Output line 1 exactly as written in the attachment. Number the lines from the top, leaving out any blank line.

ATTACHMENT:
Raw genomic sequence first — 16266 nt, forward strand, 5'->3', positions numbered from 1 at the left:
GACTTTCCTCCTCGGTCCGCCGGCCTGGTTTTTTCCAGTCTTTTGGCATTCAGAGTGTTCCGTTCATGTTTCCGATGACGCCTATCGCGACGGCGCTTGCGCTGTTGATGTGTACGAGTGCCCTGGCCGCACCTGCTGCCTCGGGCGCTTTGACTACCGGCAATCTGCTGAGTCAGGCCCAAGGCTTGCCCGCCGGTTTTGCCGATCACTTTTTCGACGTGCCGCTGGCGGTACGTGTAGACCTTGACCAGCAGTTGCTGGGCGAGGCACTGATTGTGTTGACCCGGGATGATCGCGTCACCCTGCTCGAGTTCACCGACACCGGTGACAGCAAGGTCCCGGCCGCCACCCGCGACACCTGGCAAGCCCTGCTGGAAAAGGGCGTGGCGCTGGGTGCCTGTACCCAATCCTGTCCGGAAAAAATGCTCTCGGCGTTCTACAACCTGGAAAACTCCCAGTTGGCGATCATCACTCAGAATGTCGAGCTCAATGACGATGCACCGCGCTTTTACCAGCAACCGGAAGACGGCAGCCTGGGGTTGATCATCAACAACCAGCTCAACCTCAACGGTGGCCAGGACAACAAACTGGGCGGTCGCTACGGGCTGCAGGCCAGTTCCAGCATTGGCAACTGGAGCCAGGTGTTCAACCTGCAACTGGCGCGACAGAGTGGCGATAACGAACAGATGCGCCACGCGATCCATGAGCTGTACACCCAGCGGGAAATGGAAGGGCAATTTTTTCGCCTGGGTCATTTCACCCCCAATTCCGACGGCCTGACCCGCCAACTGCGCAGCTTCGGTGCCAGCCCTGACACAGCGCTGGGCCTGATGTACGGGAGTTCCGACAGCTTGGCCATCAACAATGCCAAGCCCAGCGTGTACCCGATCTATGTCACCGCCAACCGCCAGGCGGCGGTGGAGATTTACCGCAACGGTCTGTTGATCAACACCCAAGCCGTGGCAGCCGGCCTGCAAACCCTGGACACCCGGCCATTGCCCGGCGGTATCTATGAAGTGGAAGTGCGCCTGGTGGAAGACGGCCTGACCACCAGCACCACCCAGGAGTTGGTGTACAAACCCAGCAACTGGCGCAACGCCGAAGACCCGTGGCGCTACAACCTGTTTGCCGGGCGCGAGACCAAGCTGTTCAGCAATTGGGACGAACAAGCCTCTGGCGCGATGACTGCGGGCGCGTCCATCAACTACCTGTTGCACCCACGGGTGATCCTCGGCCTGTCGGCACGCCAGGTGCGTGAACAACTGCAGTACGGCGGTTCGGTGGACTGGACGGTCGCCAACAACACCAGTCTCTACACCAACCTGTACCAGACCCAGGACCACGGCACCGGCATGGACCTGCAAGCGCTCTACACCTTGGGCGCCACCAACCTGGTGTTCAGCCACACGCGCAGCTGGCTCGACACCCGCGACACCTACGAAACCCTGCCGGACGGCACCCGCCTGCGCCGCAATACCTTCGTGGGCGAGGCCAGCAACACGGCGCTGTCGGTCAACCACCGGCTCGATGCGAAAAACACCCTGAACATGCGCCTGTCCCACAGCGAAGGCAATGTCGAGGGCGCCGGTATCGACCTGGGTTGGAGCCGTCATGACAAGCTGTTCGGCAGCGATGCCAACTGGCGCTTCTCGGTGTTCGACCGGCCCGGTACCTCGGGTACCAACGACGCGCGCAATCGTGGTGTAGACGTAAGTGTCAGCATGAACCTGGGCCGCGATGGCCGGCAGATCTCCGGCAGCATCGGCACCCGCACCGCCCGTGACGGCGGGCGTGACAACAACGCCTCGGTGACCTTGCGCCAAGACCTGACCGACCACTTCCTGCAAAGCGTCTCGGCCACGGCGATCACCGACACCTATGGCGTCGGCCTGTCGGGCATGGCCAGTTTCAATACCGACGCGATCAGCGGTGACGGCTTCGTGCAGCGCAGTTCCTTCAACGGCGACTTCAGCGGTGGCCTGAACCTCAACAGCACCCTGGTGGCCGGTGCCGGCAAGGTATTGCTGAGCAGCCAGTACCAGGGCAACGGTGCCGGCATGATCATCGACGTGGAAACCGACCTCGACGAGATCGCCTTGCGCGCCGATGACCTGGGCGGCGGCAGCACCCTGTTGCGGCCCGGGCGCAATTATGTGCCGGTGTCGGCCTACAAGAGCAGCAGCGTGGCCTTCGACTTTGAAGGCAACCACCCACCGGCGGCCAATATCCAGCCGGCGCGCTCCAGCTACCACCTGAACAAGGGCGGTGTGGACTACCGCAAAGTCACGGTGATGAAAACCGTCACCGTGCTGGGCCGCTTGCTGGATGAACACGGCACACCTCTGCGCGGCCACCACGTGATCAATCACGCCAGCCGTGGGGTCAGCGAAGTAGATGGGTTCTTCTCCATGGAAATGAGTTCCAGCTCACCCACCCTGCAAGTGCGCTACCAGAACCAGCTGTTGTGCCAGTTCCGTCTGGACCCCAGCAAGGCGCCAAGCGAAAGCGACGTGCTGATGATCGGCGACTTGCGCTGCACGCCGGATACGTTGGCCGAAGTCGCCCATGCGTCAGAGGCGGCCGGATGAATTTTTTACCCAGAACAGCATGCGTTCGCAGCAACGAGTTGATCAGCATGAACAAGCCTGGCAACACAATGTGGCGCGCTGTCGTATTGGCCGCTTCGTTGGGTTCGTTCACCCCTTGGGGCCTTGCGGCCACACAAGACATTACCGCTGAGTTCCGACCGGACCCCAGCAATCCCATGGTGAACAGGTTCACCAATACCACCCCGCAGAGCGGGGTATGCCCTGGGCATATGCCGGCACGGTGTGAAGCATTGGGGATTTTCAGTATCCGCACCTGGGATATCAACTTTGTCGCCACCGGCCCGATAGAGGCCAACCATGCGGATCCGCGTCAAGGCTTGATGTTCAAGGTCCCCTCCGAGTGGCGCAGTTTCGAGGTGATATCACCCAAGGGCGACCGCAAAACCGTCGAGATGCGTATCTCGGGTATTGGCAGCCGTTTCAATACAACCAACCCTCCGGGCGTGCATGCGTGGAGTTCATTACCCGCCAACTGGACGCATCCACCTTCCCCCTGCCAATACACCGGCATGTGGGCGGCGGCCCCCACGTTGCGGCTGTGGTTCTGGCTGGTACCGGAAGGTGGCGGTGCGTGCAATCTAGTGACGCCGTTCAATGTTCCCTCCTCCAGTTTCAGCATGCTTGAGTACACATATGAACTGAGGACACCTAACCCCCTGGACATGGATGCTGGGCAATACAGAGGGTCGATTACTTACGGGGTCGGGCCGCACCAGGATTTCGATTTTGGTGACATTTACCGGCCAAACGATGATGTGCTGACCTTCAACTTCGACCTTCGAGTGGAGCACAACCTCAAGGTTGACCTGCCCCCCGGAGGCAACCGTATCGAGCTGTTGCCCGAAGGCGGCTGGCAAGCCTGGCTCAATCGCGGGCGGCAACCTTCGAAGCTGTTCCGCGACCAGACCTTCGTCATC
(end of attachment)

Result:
Raw genomic sequence first — 16266 nt, forward strand, 5'->3', positions numbered from 1 at the left: